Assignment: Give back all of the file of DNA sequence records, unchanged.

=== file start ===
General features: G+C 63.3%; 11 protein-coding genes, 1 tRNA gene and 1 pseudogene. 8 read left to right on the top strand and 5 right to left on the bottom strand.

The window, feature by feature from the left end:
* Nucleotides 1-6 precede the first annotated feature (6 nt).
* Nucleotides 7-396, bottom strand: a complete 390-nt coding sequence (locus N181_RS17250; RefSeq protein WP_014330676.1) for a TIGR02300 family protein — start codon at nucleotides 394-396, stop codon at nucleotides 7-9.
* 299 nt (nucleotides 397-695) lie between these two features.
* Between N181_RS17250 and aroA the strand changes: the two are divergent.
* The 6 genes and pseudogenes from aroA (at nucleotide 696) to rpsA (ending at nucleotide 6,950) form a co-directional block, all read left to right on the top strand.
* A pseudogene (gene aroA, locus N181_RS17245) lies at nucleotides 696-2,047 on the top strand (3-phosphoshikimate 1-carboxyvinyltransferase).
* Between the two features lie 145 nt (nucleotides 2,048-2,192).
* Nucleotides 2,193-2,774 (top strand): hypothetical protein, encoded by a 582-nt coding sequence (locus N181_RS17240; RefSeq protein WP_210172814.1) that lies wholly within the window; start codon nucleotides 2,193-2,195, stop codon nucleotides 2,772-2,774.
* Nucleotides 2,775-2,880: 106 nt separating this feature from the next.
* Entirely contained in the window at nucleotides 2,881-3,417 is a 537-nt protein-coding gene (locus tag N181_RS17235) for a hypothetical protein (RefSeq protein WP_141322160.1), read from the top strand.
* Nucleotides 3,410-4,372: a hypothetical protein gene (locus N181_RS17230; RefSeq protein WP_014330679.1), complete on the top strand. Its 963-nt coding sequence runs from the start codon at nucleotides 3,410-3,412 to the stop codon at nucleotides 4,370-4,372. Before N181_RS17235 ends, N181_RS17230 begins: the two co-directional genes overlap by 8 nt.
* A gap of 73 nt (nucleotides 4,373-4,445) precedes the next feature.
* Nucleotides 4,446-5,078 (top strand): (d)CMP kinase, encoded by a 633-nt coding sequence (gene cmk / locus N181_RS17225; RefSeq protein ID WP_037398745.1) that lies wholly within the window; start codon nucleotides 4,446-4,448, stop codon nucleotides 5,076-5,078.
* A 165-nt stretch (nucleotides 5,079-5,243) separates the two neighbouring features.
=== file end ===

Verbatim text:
General features: G+C 63.3%; 11 protein-coding genes, 1 tRNA gene and 1 pseudogene. 8 read left to right on the top strand and 5 right to left on the bottom strand.

The window, feature by feature from the left end:
* Nucleotides 1-6 precede the first annotated feature (6 nt).
* Nucleotides 7-396, bottom strand: a complete 390-nt coding sequence (locus N181_RS17250; RefSeq protein WP_014330676.1) for a TIGR02300 family protein — start codon at nucleotides 394-396, stop codon at nucleotides 7-9.
* 299 nt (nucleotides 397-695) lie between these two features.
* Between N181_RS17250 and aroA the strand changes: the two are divergent.
* The 6 genes and pseudogenes from aroA (at nucleotide 696) to rpsA (ending at nucleotide 6,950) form a co-directional block, all read left to right on the top strand.
* A pseudogene (gene aroA, locus N181_RS17245) lies at nucleotides 696-2,047 on the top strand (3-phosphoshikimate 1-carboxyvinyltransferase).
* Between the two features lie 145 nt (nucleotides 2,048-2,192).
* Nucleotides 2,193-2,774 (top strand): hypothetical protein, encoded by a 582-nt coding sequence (locus N181_RS17240; RefSeq protein WP_210172814.1) that lies wholly within the window; start codon nucleotides 2,193-2,195, stop codon nucleotides 2,772-2,774.
* Nucleotides 2,775-2,880: 106 nt separating this feature from the next.
* Entirely contained in the window at nucleotides 2,881-3,417 is a 537-nt protein-coding gene (locus tag N181_RS17235) for a hypothetical protein (RefSeq protein WP_141322160.1), read from the top strand.
* Nucleotides 3,410-4,372: a hypothetical protein gene (locus N181_RS17230; RefSeq protein WP_014330679.1), complete on the top strand. Its 963-nt coding sequence runs from the start codon at nucleotides 3,410-3,412 to the stop codon at nucleotides 4,370-4,372. Before N181_RS17235 ends, N181_RS17230 begins: the two co-directional genes overlap by 8 nt.
* A gap of 73 nt (nucleotides 4,373-4,445) precedes the next feature.
* Nucleotides 4,446-5,078 (top strand): (d)CMP kinase, encoded by a 633-nt coding sequence (gene cmk / locus N181_RS17225; RefSeq protein ID WP_037398745.1) that lies wholly within the window; start codon nucleotides 4,446-4,448, stop codon nucleotides 5,076-5,078.
* A 165-nt stretch (nucleotides 5,079-5,243) separates the two neighbouring features.